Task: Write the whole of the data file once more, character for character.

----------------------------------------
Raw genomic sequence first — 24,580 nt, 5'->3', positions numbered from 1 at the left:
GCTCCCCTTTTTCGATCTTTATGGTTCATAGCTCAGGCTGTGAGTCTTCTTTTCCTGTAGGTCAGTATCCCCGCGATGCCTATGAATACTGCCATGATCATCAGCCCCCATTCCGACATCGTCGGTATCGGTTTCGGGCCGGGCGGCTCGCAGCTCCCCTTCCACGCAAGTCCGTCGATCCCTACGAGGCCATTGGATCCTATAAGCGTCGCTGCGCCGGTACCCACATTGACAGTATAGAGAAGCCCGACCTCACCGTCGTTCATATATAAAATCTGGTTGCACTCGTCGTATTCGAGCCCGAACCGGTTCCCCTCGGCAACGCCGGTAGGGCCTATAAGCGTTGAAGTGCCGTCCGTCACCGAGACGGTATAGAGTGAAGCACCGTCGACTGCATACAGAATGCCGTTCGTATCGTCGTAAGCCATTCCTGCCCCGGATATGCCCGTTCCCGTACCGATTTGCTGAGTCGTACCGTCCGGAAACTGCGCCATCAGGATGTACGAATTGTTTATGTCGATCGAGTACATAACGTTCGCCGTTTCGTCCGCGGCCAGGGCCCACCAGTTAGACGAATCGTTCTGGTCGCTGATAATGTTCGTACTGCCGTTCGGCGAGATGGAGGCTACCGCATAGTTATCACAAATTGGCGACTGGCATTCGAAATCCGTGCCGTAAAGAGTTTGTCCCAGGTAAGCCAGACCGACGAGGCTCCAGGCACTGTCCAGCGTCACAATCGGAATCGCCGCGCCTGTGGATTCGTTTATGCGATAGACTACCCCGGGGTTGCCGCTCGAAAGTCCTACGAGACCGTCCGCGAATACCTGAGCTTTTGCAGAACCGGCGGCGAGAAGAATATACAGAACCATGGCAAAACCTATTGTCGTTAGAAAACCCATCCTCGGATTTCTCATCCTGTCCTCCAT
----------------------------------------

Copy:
Raw genomic sequence first — 24,580 nt, 5'->3', positions numbered from 1 at the left:
GCTCCCCTTTTTCGATCTTTATGGTTCATAGCTCAGGCTGTGAGTCTTCTTTTCCTGTAGGTCAGTATCCCCGCGATGCCTATGAATACTGCCATGATCATCAGCCCCCATTCCGACATCGTCGGTATCGGTTTCGGGCCGGGCGGCTCGCAGCTCCCCTTCCACGCAAGTCCGTCGATCCCTACGAGGCCATTGGATCCTATAAGCGTCGCTGCGCCGGTACCCACATTGACAGTATAGAGAAGCCCGACCTCACCGTCGTTCATATATAAAATCTGGTTGCACTCGTCGTATTCGAGCCCGAACCGGTTCCCCTCGGCAACGCCGGTAGGGCCTATAAGCGTTGAAGTGCCGTCCGTCACCGAGACGGTATAGAGTGAAGCACCGTCGACTGCATACAGAATGCCGTTCGTATCGTCGTAAGCCATTCCTGCCCCGGATATGCCCGTTCCCGTACCGATTTGCTGAGTCGTACCGTCCGGAAACTGCGCCATCAGGATGTACGAATTGTTTATGTCGATCGAGTACATAACGTTCGCCGTTTCGTCCGCGGCCAGGGCCCACCAGTTAGACGAATCGTTCTGGTCGCTGATAATGTTCGTACTGCCGTTCGGCGAGATGGAGGCTACCGCATAGTTATCACAAATTGGCGACTGGCATTCGAAATCCGTGCCGTAAAGAGTTTGTCCCAGGTAAGCCAGACCGACGAGGCTCCAGGCACTGTCCAGCGTCACAATCGGAATCGCCGCGCCTGTGGATTCGTTTATGCGATAGACTACCCCGGGGTTGCCGCTCGAAAGTCCTACGAGACCGTCCGCGAATACCTGAGCTTTTGCAGAACCGGCGGCGAGAAGAATATACAGAACCATGGCAAAACCTATTGTCGTTAGAAAACCCATCCTCGGATTTCTCATCCTGTCCTCCAT